Now this issue is FUN! From the crossword puzzle to Bruce McCall’s glorious illustrations, I am seriously considering buying a second copy just so I can tack the illustrations on the wall. Of course the poems are enjoyable too, but this issue really grabs my attention because of the unexpected extras. My favorite illustration is Bruce McCall’s Poet in Residence in which you see a poet with unkempt hair and in pajamas sitting on the couch with his notebook holding up a mug for a woman who looks like either his mother or perhaps a maid due to the apron. The couch is roped off and a fatherly figure sits in a cushy chair off to the side. On the coffee table is what looks like a pizza and bottle of wine amongst books and empty cans. It is just a hilarious depiction of poets in general and it is well worth the price of the issue just to have it on hand!
So I guess I should let you know which poems I enjoyed even though I could go on for pages about the other fabulous illustrations and how much I wish I knew about poetry in order to fill in the crossword puzzle without cheating and looking at the back pages to find the answers.
Well, one of the poems I quite enjoyed was Dean Young’s “Selected Recent and New Errors.” Also, you’re in luck, there is a podcast on the Poetry Foundation web-site featuring Dean Young! So please click the link below to listen to more about the July/August issue and Dean Young. If I hadn’t listened to the poem, I wouldn’t know that “Tony” is actually Tony Hoagland. Otherwise, I would have assumed that Tony was a teacher in this poem. Dean Young speaks of his errors and the fact that Tony points them out, and then he balloons out to discuss the enormity of errors, the errors that Tony cannot touch or name. “My books are full of mistakes/but not the ones Tony’s always pointing out/as if correct spelling is what could stop the conveyor belt…” These lines have a sense of humor, but he does interchange with seriousness and morbidity. “My errors are even bigger than that./You start taking down the walls of your house,/sooner or later it’ll collapse…/” Then he says what I think most people would think of their occasional critic: “On mornings when I hope you forget my name,/I walk through the high wet weeds/that don’t have names either.” So although Dean Young admits his mistakes in poems, then expands to include other errors but refers back to the critic by wishing his name was forgotten brings the idea that while errors may affect the person who made them, they are made larger and more burdensome by the critic who mentions them. Not a new concept, of course, but the words and lines he uses are fantastic. “I do not remember what I told you/with your ear in my teeth.” I do love those words: “ear in my teeth.” It gives a great visual and think about the critic listening to the poem and the poet sinking in his teeth as a way of literally striking back, retaliation. His ending is wonderful in that it takes such an unusual and unexpected turn: “We have absolutely no proof/god isn’t an insect.” Doesn’t that make you pause and say “huh?” because it had that effect on me! God, the ultimate critic, is then described “Or boring into us like a yellow jacket…” or “an assassin bug squatting over us,/shoving a proboscis right through/our breast plate then sipping.” Sounds rather violent, doesn’t it? The last line I’ll save for you to listen to on the link below, or read in this issue. This entire poem relates to the creator of the piece and the critic’s critique but the language in which it is approached and explained is divine. I hope you’ll listen to the podcast via the link below, you’ll hear other wonderful poems in the issue along with Dean Young’s who is towards the middle of the podcast.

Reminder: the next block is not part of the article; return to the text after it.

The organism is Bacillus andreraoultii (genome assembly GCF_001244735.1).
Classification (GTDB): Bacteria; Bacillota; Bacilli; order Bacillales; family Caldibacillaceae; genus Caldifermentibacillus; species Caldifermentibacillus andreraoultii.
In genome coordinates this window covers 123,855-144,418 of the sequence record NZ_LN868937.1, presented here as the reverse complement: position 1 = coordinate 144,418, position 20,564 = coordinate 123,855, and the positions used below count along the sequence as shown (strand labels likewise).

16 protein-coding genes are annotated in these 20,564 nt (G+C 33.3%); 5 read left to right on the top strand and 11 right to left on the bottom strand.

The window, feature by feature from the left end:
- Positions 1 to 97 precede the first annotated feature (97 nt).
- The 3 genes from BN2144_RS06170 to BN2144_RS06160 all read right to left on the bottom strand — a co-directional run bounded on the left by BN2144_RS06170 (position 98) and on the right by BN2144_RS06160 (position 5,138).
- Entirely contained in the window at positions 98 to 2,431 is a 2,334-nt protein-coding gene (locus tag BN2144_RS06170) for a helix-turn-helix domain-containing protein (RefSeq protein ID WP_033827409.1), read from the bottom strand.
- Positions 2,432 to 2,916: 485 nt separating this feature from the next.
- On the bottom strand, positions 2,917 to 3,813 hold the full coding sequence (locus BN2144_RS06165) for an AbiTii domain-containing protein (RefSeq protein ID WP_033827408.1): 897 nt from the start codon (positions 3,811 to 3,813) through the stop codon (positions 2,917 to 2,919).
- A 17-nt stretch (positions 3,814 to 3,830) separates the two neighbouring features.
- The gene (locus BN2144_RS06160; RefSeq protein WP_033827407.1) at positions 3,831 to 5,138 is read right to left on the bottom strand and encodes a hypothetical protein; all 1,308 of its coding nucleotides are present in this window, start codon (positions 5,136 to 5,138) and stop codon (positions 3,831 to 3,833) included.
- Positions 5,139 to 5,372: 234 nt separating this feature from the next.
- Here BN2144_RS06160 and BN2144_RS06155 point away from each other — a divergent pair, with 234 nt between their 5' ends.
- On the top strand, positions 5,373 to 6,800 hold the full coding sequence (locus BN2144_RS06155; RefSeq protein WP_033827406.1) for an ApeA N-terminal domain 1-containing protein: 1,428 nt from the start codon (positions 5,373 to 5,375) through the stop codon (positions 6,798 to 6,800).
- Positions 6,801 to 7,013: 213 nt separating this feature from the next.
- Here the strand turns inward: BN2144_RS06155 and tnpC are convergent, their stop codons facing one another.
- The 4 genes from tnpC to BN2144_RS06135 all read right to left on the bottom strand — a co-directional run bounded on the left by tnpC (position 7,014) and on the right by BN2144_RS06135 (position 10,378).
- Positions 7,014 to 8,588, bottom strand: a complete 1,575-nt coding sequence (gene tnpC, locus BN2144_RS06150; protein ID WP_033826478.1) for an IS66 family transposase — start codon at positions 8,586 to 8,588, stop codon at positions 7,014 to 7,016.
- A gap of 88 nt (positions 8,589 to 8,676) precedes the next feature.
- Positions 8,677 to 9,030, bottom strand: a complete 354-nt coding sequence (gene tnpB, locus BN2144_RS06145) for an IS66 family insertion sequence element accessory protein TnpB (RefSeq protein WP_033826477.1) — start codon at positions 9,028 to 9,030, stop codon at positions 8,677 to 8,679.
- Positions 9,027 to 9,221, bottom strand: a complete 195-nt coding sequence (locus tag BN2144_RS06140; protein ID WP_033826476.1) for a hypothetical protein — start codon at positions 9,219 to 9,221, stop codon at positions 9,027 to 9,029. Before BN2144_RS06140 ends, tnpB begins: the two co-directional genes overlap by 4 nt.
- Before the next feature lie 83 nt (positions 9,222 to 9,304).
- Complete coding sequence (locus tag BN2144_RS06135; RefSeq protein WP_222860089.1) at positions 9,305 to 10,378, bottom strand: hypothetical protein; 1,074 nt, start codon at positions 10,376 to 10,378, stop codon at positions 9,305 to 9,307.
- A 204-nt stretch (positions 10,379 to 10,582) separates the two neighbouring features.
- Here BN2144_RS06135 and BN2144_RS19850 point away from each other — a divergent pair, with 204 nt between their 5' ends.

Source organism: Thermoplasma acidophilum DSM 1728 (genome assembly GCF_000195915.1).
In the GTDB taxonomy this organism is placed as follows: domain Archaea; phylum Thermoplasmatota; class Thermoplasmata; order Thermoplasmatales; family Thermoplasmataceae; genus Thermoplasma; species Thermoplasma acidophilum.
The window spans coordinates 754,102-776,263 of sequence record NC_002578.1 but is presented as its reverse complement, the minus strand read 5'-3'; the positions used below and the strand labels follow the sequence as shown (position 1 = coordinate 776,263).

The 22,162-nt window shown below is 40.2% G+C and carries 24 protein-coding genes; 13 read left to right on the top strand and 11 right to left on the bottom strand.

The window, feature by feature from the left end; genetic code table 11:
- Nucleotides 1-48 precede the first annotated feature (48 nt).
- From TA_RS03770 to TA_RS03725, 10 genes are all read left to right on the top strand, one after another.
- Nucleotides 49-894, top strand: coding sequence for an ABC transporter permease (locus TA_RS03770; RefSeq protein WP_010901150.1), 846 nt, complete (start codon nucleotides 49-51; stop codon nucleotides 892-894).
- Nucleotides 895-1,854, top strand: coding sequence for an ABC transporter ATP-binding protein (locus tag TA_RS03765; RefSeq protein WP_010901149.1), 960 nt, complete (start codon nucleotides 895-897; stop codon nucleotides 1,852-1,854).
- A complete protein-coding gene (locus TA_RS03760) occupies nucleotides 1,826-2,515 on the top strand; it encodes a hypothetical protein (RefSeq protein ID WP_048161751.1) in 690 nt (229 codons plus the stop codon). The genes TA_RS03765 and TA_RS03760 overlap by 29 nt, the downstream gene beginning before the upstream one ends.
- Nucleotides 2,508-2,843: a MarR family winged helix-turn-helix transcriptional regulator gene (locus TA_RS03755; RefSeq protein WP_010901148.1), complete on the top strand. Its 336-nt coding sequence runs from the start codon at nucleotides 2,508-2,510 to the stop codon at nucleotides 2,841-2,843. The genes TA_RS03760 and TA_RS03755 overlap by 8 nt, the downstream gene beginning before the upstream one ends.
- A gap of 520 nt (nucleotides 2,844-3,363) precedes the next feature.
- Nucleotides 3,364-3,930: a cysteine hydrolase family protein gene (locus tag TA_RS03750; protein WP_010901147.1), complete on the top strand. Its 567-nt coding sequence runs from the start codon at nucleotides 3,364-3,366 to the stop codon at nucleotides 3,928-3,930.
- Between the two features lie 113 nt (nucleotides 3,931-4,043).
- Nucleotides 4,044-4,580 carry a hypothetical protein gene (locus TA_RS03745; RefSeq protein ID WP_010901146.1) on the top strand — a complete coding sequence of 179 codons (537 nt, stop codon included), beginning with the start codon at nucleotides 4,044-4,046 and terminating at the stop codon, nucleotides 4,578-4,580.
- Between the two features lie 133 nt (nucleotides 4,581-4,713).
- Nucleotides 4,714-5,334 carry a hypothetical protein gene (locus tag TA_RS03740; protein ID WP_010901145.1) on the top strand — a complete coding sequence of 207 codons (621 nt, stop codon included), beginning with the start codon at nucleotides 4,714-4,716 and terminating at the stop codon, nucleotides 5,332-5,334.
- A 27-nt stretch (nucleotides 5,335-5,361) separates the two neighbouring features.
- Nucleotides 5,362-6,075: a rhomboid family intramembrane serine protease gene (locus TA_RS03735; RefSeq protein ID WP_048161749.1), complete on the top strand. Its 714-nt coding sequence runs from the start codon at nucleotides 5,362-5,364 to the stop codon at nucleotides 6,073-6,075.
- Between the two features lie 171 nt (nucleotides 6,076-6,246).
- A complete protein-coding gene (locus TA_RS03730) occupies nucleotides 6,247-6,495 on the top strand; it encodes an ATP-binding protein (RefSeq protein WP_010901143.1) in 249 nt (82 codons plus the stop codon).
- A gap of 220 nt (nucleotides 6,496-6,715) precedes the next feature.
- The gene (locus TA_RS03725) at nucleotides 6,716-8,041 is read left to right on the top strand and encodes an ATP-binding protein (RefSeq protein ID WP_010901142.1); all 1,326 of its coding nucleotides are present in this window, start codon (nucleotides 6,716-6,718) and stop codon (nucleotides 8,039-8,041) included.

This is the only poem I will feature for this issue, the podcast gives you such wonderful insight into the poems that I felt the link will do you much more justice than I would. I hope you pick up the issue because it is not only fun but also inspiring and full of surprises.
Thanks always for reading, please stop by tomorrow for more Poems Found by Poet Hound…